It is essential to get the proper size and fit to prevent unwanted problems such as skin pressure sores, cutting or slowing of circulation and other adverse symptoms. Always follow proper care instructions exactly.

References

1. “Graduated Compression Stockings for Runners: Friend, Foe, or Fake?”
by H. Jorn Bovenschen, MD, PhD, Mariëlle te Booij, MD, and Carine J. M. van der Vleuten, MD, PhD
Published in JAT Journal of Athletic Training on March to April 2013

2. “Benefits of Wearing Compression” published in American Vein & Vascular Institute in 2018

3. “Effects of preventive use of compression stockings for elderly with chronic venous insufficiency and swollen legs: a systematic review and meta-analysis”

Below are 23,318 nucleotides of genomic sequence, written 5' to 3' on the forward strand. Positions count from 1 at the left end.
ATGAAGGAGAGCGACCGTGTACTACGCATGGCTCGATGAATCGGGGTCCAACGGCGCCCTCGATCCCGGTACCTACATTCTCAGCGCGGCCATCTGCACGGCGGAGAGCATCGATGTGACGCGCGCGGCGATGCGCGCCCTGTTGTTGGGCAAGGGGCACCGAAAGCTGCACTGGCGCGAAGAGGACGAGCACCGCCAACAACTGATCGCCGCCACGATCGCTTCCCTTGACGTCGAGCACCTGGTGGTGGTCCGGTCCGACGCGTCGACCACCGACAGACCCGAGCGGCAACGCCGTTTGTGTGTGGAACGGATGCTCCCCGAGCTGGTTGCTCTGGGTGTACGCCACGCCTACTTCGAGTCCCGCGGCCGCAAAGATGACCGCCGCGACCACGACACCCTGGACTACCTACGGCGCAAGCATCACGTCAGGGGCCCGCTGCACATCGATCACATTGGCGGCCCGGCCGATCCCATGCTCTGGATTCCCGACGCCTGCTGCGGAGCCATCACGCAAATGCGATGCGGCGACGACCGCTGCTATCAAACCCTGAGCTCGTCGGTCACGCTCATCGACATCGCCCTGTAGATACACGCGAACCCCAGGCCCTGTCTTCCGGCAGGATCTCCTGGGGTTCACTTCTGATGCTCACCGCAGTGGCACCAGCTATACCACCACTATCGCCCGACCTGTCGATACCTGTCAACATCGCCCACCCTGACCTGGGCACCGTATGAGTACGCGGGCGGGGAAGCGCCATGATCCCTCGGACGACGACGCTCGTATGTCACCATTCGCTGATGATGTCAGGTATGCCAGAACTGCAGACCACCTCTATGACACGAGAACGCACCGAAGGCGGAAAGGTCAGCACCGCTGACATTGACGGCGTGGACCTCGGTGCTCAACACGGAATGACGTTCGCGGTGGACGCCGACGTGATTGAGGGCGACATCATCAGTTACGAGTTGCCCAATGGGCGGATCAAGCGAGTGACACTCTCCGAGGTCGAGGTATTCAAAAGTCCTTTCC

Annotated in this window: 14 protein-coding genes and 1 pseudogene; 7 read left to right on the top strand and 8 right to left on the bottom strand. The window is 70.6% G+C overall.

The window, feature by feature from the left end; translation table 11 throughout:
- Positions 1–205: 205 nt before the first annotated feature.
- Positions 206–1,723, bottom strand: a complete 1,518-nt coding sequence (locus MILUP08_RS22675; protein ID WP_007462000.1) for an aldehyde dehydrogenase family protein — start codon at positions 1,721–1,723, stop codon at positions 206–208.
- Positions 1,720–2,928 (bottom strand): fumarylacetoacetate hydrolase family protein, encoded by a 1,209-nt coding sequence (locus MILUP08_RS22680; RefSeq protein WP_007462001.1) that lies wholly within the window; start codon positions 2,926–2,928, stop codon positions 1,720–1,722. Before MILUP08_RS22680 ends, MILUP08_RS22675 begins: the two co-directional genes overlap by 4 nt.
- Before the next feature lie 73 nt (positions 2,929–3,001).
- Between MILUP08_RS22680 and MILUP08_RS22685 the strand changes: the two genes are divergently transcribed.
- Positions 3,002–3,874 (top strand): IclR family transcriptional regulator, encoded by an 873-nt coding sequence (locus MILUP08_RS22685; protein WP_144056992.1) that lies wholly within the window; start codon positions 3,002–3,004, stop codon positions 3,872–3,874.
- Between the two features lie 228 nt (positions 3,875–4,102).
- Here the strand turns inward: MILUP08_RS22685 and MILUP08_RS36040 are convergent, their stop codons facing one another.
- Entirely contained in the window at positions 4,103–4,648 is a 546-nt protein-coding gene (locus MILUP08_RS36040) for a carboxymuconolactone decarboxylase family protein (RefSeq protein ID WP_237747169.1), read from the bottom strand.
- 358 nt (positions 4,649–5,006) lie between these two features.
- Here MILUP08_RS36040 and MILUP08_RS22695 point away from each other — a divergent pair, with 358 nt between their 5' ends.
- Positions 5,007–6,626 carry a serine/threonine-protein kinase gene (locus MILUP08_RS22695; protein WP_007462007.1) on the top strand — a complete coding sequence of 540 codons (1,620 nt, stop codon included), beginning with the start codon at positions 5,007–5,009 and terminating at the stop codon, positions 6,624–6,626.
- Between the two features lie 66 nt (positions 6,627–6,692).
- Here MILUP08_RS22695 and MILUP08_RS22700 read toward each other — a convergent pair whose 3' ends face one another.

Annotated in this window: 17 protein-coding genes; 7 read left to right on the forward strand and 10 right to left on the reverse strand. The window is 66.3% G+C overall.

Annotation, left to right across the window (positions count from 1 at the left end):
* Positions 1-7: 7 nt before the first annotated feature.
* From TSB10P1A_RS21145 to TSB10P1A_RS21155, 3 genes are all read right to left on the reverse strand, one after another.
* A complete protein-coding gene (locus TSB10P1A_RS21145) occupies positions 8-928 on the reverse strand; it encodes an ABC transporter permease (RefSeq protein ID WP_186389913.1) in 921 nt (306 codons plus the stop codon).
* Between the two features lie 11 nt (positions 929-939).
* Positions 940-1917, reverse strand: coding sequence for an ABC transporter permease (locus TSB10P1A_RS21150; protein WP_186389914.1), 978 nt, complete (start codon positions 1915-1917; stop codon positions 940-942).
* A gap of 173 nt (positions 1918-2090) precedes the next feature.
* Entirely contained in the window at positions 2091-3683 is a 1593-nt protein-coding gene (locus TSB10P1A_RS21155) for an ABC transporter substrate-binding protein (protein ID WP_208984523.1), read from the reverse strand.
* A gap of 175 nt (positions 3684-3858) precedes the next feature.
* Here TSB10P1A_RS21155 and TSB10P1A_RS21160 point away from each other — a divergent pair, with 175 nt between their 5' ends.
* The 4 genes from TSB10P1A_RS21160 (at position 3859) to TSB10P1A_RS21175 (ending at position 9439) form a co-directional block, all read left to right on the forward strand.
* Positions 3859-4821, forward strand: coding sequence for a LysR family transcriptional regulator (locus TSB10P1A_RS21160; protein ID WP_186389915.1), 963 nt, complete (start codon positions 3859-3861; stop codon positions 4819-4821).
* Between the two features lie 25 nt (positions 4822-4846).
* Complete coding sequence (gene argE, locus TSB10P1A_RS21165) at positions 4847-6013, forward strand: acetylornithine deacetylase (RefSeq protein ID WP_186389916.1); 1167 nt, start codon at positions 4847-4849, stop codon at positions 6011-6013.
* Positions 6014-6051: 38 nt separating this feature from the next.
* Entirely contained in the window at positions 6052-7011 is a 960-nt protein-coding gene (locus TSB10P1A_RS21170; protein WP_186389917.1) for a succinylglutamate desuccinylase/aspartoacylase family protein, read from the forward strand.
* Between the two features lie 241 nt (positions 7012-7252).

by Kristin Thuve Dahm, Hilde Tinderholt Myrhaug, Hilde Strømme, Brynjar Fure & Kjetil Gundro Brurberg and published in BMC Geriatrics on March 07, 2019

4. “How Do Compression Socks Work for Diabetics?” published in Advanced Tissue under diabetic wound care on March 02, 2016

5. “How to Wash Medical and Sports Compression Garments” by By Mary Marlowe Leverette in The Spruce & Updated 06/02/19

6. “Diabetes and Foot Problems” published by The National Institute of Diabetes and Digestive and Kidney Disease on Jan of 2017